Kimberly Richeson last week pleaded guilty to stealing $11,000 from a fund set up to defray a friend's cancer costs.

Kimberly Richeson last week pleaded guilty to stealing $11,000 from a fund set up to defray a friend's cancer costs.

Richeson, 44, of 6686 Evening St., was sentenced to 30 days in jail and five years probation and ordered to pay $9,000 in restitution for stealing from a fund she had set up to help Maria Herren, 46, who has terminal breast cancer.

Both women are Worthington mothers who met when their children were on the Worthington swim team.

Franklin County Common Pleas Judge David Cain said Richeson, a mother of four, could be sent to prison for 18 months if she violates terms of her probation.

The one count of theft stems from the case that came to light last November after Herren and her husband, Phil, discovered that Richeson had been helping herself to money in the account set up to help the Herrens with medical costs.

Herren was diagnosed with stage-4 cancer in September 2010 and was told she would have three to six months to live. In February 2011, Richeson set up a fund called Maria's Garden, named for Herren's favorite hobby.

A spaghetti dinner at the Griswold Center raised nearly $18,000. Richeson was a part-time employee of the center, where she worked with senior citizens.

Richeson told her friend the amount raised was approximately $10,000. The account was in Richeson's name, and she could access the money with a debit card.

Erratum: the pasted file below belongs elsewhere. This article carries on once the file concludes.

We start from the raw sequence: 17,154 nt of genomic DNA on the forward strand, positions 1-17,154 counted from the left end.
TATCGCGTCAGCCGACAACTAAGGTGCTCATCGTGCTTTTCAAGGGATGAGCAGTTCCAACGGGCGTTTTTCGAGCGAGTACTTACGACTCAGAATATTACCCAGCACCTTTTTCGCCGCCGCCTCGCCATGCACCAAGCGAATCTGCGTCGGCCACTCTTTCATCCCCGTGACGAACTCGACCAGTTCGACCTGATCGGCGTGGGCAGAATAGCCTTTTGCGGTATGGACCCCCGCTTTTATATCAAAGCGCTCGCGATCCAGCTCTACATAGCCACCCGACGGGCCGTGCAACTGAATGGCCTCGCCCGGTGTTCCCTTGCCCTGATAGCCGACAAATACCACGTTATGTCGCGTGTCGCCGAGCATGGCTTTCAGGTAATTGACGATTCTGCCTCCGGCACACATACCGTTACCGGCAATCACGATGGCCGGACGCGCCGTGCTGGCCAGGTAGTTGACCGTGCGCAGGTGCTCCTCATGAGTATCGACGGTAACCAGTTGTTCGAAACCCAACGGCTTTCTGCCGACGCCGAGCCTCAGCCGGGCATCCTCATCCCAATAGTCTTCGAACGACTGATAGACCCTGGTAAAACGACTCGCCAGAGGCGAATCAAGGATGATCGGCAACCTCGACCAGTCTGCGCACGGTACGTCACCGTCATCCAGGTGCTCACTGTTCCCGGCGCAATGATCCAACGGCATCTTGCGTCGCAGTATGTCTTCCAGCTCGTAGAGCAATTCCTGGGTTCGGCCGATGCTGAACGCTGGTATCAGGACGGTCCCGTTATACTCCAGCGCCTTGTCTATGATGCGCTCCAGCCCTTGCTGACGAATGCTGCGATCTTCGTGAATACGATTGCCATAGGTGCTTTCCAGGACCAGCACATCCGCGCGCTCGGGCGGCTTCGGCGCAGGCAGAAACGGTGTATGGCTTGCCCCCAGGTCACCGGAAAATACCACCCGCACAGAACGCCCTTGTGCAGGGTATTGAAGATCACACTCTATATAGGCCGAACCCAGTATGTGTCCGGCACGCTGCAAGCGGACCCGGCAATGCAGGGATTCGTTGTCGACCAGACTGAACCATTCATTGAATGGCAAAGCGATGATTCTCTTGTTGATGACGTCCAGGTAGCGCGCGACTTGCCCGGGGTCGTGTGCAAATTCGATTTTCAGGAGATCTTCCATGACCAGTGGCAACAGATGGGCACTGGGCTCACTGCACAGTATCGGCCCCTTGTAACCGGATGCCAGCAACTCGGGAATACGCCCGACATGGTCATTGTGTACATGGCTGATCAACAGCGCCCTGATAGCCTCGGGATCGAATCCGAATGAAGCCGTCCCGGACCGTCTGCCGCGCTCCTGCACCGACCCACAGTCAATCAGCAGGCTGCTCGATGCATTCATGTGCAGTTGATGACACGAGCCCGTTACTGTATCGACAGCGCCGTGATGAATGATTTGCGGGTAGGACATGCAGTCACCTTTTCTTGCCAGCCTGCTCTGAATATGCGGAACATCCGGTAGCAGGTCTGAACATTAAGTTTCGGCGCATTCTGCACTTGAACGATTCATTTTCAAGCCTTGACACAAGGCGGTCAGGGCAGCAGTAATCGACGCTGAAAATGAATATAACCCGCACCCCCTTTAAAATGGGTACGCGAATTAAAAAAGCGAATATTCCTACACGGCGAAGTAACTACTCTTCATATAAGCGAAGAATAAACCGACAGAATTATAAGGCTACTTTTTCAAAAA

The Herrens used approximately $7,000 of the money for expenses. When Maria Herren approached Richeson last fall, requesting more money, she was told it was gone. Phil Herren then checked the account, discovering the $18,000 was gone. Records showed Richeson spent the funds on personal expenses, including fast food, home maintenance, a family trip and Kroger gift cards.

Phil then asked for restitution and an apology. Richeson offered to place a check for $11,000 in the Herrens' mailbox. The couple declined, saying they feared she would claim it had been stolen. When Richeson declined to meet Phil at the bank, the couple decided to press charges.

Pressing charges was difficult, but Maria Herren said she owed it to the community, which also had been betrayed.

"I'm so overwhelmed with gratitude and the way people have treated me," she told ThisWeek. "The friends who have come forward have been so steadfast and kind. I've had a lot of things happen in my life. To have justice served is just the best. In the end, it didn't matter about the money."

The money comes in handy, though, she said. It allowed her to receive treatment Jan. 30. She receives chemotherapy and other treatments to keep the tumors from growing. The primary tumor has disappeared, she said. "It just means more time."